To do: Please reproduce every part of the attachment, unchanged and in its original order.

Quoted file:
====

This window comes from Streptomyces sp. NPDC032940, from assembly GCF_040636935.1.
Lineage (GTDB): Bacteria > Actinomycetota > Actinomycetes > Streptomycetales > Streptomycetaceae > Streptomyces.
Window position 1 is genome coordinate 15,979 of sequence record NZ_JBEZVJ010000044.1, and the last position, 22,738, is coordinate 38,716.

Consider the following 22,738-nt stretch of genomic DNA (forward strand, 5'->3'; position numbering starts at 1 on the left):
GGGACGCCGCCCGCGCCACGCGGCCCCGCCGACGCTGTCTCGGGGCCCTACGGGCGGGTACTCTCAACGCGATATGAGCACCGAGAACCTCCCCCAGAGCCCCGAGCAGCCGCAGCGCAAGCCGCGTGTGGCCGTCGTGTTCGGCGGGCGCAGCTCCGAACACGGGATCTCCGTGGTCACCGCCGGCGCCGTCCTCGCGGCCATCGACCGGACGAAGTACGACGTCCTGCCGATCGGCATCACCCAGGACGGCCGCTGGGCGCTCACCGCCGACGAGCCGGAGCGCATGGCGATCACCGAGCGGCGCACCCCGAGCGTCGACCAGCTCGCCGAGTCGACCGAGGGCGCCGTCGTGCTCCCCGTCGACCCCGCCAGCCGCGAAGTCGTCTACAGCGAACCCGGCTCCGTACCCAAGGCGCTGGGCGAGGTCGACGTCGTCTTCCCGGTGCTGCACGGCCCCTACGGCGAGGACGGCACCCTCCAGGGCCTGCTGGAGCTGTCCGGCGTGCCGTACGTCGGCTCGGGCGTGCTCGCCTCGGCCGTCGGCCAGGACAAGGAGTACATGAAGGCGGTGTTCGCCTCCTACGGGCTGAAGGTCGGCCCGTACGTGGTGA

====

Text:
This window comes from Streptomyces sp. NPDC032940, from assembly GCF_040636935.1.
Lineage (GTDB): Bacteria > Actinomycetota > Actinomycetes > Streptomycetales > Streptomycetaceae > Streptomyces.
Window position 1 is genome coordinate 15,979 of sequence record NZ_JBEZVJ010000044.1, and the last position, 22,738, is coordinate 38,716.

Consider the following 22,738-nt stretch of genomic DNA (forward strand, 5'->3'; position numbering starts at 1 on the left):
GGGACGCCGCCCGCGCCACGCGGCCCCGCCGACGCTGTCTCGGGGCCCTACGGGCGGGTACTCTCAACGCGATATGAGCACCGAGAACCTCCCCCAGAGCCCCGAGCAGCCGCAGCGCAAGCCGCGTGTGGCCGTCGTGTTCGGCGGGCGCAGCTCCGAACACGGGATCTCCGTGGTCACCGCCGGCGCCGTCCTCGCGGCCATCGACCGGACGAAGTACGACGTCCTGCCGATCGGCATCACCCAGGACGGCCGCTGGGCGCTCACCGCCGACGAGCCGGAGCGCATGGCGATCACCGAGCGGCGCACCCCGAGCGTCGACCAGCTCGCCGAGTCGACCGAGGGCGCCGTCGTGCTCCCCGTCGACCCCGCCAGCCGCGAAGTCGTCTACAGCGAACCCGGCTCCGTACCCAAGGCGCTGGGCGAGGTCGACGTCGTCTTCCCGGTGCTGCACGGCCCCTACGGCGAGGACGGCACCCTCCAGGGCCTGCTGGAGCTGTCCGGCGTGCCGTACGTCGGCTCGGGCGTGCTCGCCTCGGCCGTCGGCCAGGACAAGGAGTACATGAAGGCGGTGTTCGCCTCCTACGGGCTGAAGGTCGGCCCGTACGTGGTGA